So you've decided to go to graduate school. Great! Now all you have to do is figure out how you are going to pay for it. This can be a daunting task. The cost of graduate education has skyrocketed at universities across the nation and advanced degrees in the allied health disciplines are no exception. But the amount of financial aid available has also increased to a record $74 billion. Your goal is to figure out how to tap into this huge resource. As with most things, there are no easy answers. The cost of graduate education, the types of aid available and the resources available change from discipline to discipline, state-to-state and school-to-school.
However, the task will be far less daunting if you can break it into its parts. Here are a series of questions and answers designed to give you a brief overview and some quick guidelines for seeking financial aid for graduate education. Think of it as a starting point. The rest of the work is up to you. But it's work well worth the effort.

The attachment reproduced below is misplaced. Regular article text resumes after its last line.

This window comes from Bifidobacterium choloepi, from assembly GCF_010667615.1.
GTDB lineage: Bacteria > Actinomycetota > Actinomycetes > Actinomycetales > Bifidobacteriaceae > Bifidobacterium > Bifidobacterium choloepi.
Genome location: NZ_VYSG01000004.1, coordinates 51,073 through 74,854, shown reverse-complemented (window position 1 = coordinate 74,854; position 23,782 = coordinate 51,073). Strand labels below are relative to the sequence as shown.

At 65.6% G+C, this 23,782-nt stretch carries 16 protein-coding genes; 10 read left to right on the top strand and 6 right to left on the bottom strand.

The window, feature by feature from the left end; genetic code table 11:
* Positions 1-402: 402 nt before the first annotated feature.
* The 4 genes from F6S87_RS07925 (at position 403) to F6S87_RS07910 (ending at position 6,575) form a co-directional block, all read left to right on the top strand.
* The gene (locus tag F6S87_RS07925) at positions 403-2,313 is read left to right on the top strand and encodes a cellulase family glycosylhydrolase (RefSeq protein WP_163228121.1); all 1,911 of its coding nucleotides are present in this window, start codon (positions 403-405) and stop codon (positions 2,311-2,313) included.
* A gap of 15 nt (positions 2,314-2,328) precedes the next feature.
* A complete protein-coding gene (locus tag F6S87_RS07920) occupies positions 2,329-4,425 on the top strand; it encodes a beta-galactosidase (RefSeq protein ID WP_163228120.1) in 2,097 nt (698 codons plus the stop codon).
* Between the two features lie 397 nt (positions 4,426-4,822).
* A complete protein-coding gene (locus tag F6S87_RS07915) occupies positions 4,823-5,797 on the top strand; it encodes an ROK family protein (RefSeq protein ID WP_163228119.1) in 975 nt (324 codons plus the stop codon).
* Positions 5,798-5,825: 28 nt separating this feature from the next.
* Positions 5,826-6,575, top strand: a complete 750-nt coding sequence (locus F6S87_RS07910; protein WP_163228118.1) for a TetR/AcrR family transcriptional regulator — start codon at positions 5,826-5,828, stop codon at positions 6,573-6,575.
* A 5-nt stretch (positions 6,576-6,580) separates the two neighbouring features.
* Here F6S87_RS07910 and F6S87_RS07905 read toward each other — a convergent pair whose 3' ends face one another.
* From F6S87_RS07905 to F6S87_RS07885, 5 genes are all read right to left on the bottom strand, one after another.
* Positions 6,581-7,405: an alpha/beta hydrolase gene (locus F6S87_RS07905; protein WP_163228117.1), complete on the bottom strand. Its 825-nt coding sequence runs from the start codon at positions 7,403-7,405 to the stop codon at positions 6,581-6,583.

I allready applied for financial aid as an undergraduate. Will it be any different applying for aid in Graduate School?
The application process really isn't any different, but there are differences in what's available. Pell Grants (the largest federal grant program) and other federal grant programs are not available to graduate students. Though it varies from state-to-state, graduate students are usually ineligible for grants from the state as well. However, as a graduate student you may be eligible to a source of funding not available to your less learned associates: graduate assistantships. These often come with a tuition waiver and a small stipend (usually around $2,500 per semester).
One more thing to keep in mind: parent information will not be taken into consideration when applying for financial aid. By virtue of a bachelor's degree, you are considered independent, even if you still live at home.